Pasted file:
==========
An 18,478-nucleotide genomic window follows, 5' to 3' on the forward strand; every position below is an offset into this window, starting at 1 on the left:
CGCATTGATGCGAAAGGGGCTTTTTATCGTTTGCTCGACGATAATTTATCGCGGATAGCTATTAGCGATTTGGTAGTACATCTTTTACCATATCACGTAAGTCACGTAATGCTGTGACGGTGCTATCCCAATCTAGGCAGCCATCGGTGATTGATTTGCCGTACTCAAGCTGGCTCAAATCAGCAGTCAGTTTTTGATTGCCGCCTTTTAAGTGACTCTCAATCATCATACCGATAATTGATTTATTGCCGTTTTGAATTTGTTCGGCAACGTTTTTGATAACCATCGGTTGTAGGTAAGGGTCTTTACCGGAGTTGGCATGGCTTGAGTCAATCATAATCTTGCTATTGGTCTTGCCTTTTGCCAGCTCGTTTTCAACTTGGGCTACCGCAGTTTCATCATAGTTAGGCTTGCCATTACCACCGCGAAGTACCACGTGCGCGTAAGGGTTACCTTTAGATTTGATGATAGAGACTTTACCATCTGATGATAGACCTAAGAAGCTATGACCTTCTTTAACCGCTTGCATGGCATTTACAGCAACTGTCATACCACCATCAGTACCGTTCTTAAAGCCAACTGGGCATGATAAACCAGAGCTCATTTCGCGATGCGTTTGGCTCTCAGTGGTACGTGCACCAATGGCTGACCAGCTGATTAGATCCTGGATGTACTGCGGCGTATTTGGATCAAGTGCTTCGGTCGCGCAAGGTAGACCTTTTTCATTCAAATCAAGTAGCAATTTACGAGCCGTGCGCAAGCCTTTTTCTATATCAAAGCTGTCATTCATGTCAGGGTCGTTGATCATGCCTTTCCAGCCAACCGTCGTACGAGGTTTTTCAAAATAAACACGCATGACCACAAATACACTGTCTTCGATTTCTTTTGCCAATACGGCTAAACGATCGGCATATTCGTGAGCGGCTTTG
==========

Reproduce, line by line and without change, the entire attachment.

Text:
An 18,478-nucleotide genomic window follows, 5' to 3' on the forward strand; every position below is an offset into this window, starting at 1 on the left:
CGCATTGATGCGAAAGGGGCTTTTTATCGTTTGCTCGACGATAATTTATCGCGGATAGCTATTAGCGATTTGGTAGTACATCTTTTACCATATCACGTAAGTCACGTAATGCTGTGACGGTGCTATCCCAATCTAGGCAGCCATCGGTGATTGATTTGCCGTACTCAAGCTGGCTCAAATCAGCAGTCAGTTTTTGATTGCCGCCTTTTAAGTGACTCTCAATCATCATACCGATAATTGATTTATTGCCGTTTTGAATTTGTTCGGCAACGTTTTTGATAACCATCGGTTGTAGGTAAGGGTCTTTACCGGAGTTGGCATGGCTTGAGTCAATCATAATCTTGCTATTGGTCTTGCCTTTTGCCAGCTCGTTTTCAACTTGGGCTACCGCAGTTTCATCATAGTTAGGCTTGCCATTACCACCGCGAAGTACCACGTGCGCGTAAGGGTTACCTTTAGATTTGATGATAGAGACTTTACCATCTGATGATAGACCTAAGAAGCTATGACCTTCTTTAACCGCTTGCATGGCATTTACAGCAACTGTCATACCACCATCAGTACCGTTCTTAAAGCCAACTGGGCATGATAAACCAGAGCTCATTTCGCGATGCGTTTGGCTCTCAGTGGTACGTGCACCAATGGCTGACCAGCTGATTAGATCCTGGATGTACTGCGGCGTATTTGGATCAAGTGCTTCGGTCGCGCAAGGTAGACCTTTTTCATTCAAATCAAGTAGCAATTTACGAGCCGTGCGCAAGCCTTTTTCTATATCAAAGCTGTCATTCATGTCAGGGTCGTTGATCATGCCTTTCCAGCCAACCGTCGTACGAGGTTTTTCAAAATAAACACGCATGACCACAAATACACTGTCTTCGATTTCTTTTGCCAATACGGCTAAACGATCGGCATATTCGTGAGCGGCTTTG